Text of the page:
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A (not so) Strange Tactic 8/7/17 By Dave Gunn PDF  | Print |  E-mail


8/7/17    By Dave Gunn


A (not so) Strange Tactic



      A few weeks ago Judge Roy Moore was leading in the Republican Primary race with about a third of the vote, with Luther Strange and Mo Brooks tied for second 8-10 points behind.  This was an alarming situation for Strange, who had been given over 4-million dollars from Washington insider Republicans and had spent much of it on media to knock out all his opponents early.


      Knowing that only two candidates would survive to compete in the almost certain run-off, Strange targeted Mo Brooks with a blitz campaign of ads accusing him of being a “never Trumper.”  Even though Strange himself had been strangely quiet during the presidential campaign, the anti-Trump statements by Brooks were well known.  The tactic worked.


      Now Mo Brooks has dropped to 16 points in the polls.  Strange has picked up most of Brook’s lost support and is in a statistical tie with Judge Moore for first place.  That Moore is doing as well as he is, is a tribute to his popularity in the state, for Moore has spent less than one-hundred thousand dollars so far, compared to millions by Strange.


      Having pushed Brooks out of contention, and wanting to come out of the first round of voting as the leader, Strange has changed his tactics.  He has now turned his guns on Moore, using an additional 10-million dollars from Washington to launch a vicious and lying attack upon him.


      In a commercial now running Moore is accused of raking in hundreds of thousands of dollars in taxpayer money while sitting on the Alabama Supreme Court.  This is stated as though Moore had stolen the money.  Doesn’t Strange know that the salaries for state Supreme Court justices are set by law?    And the commercial doesn’t tell you that, as Alabama Attorney General, Strange made about the same salary as Moore.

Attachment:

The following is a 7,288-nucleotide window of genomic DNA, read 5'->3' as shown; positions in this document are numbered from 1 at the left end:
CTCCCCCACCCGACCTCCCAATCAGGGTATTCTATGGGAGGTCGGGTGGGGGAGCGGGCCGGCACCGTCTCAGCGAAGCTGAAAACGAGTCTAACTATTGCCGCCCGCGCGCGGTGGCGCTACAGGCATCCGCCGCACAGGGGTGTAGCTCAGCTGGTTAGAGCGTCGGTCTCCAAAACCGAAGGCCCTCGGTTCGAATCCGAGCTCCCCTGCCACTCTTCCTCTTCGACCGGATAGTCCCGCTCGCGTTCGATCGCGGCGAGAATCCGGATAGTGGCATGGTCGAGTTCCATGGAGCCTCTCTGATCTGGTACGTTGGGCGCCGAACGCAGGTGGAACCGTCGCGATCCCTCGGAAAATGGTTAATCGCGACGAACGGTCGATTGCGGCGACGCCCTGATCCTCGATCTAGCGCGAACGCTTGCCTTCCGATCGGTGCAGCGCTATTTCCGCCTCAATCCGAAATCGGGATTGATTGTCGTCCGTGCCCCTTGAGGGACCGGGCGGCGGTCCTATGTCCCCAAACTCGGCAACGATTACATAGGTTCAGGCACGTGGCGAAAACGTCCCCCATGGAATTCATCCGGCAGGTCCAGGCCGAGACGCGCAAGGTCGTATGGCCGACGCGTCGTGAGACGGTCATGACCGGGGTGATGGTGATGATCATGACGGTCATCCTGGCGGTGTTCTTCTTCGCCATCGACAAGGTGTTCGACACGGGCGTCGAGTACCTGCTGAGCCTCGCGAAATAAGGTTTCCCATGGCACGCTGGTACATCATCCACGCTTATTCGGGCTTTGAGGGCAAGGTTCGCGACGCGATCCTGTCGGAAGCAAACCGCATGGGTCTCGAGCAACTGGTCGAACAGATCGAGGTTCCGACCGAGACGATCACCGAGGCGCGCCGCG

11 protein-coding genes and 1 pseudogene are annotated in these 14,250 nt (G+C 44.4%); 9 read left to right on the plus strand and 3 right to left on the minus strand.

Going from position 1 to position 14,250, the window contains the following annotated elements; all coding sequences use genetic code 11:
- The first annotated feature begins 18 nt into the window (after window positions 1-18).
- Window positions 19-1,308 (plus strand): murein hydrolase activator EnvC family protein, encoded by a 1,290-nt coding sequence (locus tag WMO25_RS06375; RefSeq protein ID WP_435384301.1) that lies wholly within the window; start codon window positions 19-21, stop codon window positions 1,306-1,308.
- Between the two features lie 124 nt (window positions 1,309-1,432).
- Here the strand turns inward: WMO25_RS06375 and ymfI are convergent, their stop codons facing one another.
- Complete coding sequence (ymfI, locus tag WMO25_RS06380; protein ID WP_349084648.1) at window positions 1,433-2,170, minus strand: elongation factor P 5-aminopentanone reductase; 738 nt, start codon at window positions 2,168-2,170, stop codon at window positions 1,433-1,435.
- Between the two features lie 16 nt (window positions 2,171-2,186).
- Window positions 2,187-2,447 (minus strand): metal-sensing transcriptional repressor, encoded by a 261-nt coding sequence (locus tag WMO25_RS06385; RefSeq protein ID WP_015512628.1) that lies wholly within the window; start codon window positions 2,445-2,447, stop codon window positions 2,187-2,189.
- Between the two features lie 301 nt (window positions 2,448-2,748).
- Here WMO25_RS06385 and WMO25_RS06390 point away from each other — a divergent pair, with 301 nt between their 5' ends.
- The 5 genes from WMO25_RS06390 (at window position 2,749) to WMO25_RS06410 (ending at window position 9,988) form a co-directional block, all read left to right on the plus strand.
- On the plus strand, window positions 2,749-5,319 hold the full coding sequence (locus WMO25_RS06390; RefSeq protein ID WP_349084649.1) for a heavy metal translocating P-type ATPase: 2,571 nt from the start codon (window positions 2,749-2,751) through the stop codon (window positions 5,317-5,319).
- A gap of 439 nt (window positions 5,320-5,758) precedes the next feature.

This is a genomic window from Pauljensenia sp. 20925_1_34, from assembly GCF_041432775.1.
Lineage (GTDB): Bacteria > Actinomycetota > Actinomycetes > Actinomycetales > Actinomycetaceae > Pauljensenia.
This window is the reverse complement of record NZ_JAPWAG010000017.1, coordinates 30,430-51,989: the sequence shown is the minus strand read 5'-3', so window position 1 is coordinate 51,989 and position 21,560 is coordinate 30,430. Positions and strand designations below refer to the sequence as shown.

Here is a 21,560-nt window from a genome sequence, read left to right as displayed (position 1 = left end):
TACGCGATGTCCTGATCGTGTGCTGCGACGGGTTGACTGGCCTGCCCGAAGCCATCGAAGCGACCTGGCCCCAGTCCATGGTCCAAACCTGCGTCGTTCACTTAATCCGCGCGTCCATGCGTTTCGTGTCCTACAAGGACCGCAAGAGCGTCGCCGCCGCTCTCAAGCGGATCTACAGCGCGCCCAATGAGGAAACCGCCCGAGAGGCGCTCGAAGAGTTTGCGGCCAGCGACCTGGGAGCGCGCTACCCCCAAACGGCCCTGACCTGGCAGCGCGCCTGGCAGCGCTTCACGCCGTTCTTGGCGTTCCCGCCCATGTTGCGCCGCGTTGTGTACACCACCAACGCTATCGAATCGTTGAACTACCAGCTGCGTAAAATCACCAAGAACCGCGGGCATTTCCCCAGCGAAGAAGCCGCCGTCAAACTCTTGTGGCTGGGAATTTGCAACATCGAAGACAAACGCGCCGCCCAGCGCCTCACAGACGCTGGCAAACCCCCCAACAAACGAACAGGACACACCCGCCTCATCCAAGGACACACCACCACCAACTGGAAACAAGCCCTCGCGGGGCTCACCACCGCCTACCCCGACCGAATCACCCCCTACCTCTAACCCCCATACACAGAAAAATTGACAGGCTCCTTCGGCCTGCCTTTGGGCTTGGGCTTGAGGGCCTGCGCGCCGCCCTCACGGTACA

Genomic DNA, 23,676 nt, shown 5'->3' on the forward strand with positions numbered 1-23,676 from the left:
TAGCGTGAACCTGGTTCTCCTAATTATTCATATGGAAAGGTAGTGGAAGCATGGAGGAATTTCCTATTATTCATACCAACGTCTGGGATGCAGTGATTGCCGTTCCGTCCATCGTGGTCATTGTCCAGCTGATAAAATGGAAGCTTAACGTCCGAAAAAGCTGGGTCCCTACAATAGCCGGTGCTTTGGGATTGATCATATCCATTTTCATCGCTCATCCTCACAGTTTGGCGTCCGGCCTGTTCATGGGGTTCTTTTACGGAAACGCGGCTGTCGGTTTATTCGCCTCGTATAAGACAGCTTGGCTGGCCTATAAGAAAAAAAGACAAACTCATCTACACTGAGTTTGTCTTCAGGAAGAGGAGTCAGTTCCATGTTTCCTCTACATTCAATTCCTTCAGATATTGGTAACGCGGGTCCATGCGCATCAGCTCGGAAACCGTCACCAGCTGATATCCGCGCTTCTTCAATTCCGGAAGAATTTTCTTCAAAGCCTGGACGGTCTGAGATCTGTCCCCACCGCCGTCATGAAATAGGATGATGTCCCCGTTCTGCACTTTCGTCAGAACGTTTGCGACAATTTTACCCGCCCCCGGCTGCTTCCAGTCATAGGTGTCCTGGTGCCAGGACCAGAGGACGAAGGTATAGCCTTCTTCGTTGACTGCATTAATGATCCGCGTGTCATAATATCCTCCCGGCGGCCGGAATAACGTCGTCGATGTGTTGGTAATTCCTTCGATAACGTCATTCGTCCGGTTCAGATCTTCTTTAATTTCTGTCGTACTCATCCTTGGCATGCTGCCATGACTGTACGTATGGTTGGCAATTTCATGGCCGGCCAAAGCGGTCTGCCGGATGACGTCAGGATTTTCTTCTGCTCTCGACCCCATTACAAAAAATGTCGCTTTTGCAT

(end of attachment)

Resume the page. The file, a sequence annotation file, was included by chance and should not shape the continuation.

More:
In the same commercial Moore is attacked for receiving over a million dollars from the Foundation for Moral Law.  However, what the commercial doesn’t tell you is that the amount stated as paid to Moore wasn’t paid.  It was owed to Moore for legal work he did on their behalf, but not all of it was paid because the foundation did not have the money to pay all.  Still, Moore did the work for them.


      What was the legal work Moore did for the Foundation for Moral Law?  He defended them in legal battles against such far-leftist hate groups as the anti-God, anti-American ACLU and Southern Poverty Law Center.


      And let’s make this point clear: When Luther Strange was trying his best to look the other way concerning corruption in the Governor’s office, and making a deal with the Devil for a U.S. Senate appointment, Moore was in the trenches doing battle with the forces of evil.


      By the way, it may interest you to know that I have made well over a million dollars in my lifetime.  Now that might sound impressive except that it was made over the course of 47 years, which keeps me firmly in the middle class.


      Of course, Luther Strange will claim that it is not his commercial.  After all, it was made by the Senate Leadership Fund, and carries a disclaimer that it was not made on the behalf of any political candidate.  Do they really think that we are too stupid to see behind the curtain?


      So who is the Senate Leadership Fund?  The same bunch of Washington Republican insiders led by Mitch McConnell and Karl Rove who have, at this point, given Luther Strange over 10 million dollars because they know that he will play ball in the Senate.


      As we asked before, so we ask again: Can Luther Strange, not relying on the people of Alabama, but getting his funding from fat-cat Washington Republican insiders, and attacking his opponents with that money, win the Senate seat vacated by Jeff Sessions?  Again, we will soon know




[Dave Gunn is the nom de plume of Dr. David E. Gonnella, Pastor of the Magnolia Springs Baptist Church in Theodore, Alabama.  The opinions expressed are his own, and do not necessarily reflect those of the church or its membership.]